If you were going on a long trip, somewhere far away and unfamiliar, is there a special candy you would take with you? How about one that melts in your mouth and not your hand? Yes, ladies and gentlemen, I’m talking about the glorious little M&M’s. The candy that helped defeat Hitler. Sorta.
During the Spanish Civil War, the head honcho at the Mars Company noticed soldiers chowing down on chocolate pellets covered in a hard shell of tempered chocolate that kept the candy from melting in high temperatures. Teaming up with Hershey, the little candy was put in C-rations for the GIs who gobbled them down by the tube load. The brown packet we know today didn’t come about until 1948. During the war, M&M’s were exclusive to the military.
Ok, so M&M’s didn’t exactly take down Hitler, but they were enough to boost the morale of tired and homesick troops and that’s just as powerful.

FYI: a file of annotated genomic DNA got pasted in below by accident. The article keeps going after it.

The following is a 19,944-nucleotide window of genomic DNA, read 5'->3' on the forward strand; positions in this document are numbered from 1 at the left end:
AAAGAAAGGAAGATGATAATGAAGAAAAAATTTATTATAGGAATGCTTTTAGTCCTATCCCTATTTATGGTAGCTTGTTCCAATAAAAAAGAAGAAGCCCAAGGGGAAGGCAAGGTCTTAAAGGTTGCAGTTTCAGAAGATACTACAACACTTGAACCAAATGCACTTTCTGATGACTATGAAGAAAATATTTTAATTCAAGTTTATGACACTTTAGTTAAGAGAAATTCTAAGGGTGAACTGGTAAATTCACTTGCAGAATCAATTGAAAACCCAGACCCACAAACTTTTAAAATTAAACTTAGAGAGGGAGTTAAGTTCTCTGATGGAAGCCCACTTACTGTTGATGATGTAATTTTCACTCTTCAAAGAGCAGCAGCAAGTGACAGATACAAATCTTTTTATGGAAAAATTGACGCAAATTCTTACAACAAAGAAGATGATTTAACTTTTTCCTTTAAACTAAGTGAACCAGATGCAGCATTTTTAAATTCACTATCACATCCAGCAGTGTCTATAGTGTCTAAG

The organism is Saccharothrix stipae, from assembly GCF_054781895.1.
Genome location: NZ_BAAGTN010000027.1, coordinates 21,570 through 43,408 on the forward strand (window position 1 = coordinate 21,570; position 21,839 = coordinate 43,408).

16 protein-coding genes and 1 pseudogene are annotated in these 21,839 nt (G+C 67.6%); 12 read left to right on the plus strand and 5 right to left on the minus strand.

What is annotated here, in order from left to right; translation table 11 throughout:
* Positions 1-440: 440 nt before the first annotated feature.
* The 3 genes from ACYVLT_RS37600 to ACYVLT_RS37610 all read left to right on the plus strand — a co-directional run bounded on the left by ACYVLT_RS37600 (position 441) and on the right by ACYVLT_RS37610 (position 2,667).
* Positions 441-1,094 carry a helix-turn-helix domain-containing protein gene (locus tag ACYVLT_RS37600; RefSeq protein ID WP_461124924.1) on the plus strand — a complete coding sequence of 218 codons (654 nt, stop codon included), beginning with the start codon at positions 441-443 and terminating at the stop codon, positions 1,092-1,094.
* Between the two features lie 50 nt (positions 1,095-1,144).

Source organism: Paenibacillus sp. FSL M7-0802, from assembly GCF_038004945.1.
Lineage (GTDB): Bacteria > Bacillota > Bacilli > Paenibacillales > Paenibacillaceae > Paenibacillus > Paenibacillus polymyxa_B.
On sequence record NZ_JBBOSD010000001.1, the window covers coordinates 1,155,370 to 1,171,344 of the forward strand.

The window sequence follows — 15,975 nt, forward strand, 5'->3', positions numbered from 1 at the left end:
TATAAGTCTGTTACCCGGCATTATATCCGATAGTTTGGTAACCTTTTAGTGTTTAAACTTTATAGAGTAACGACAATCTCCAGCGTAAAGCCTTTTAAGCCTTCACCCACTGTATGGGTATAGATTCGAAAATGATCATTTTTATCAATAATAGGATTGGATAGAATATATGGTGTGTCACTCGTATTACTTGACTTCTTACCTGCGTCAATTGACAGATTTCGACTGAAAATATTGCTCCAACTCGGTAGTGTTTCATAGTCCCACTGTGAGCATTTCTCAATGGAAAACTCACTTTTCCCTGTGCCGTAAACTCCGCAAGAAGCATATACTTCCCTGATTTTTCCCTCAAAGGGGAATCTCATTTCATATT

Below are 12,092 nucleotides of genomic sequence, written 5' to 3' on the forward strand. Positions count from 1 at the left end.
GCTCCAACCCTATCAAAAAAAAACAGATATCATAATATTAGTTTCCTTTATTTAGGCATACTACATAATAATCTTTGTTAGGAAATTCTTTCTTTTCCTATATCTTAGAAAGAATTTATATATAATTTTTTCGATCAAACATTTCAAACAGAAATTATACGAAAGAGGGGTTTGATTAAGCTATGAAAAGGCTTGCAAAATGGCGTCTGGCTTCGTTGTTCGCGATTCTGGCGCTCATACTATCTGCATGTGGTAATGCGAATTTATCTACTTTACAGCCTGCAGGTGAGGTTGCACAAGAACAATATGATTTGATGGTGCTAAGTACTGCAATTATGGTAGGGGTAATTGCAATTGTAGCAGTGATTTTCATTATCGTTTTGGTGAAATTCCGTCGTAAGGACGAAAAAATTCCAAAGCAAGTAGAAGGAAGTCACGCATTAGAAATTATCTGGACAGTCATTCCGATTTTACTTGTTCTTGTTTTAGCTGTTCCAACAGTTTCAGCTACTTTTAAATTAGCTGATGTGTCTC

-M&M stands for Forrest Mars Sr the founder of the Mars Co., and Bruce Murrie the son Hershey’s Chocolate Co
-In 1950 a black ‘m’ was printed on one side, but changed to white in 1954
-Mars was once accused by Hershey of trying to recreate Reese’s Peanut Butter when they came out with the peanut butter M&M. They changed the package to reddish-orange to signify the difference.
-At first, peanut M&Ms came only in tan color
-Different flavors include: raspberry, wild cherry, white chocolate, dulce de leche, cinnamon, birthday cake, red velvet, and pineapple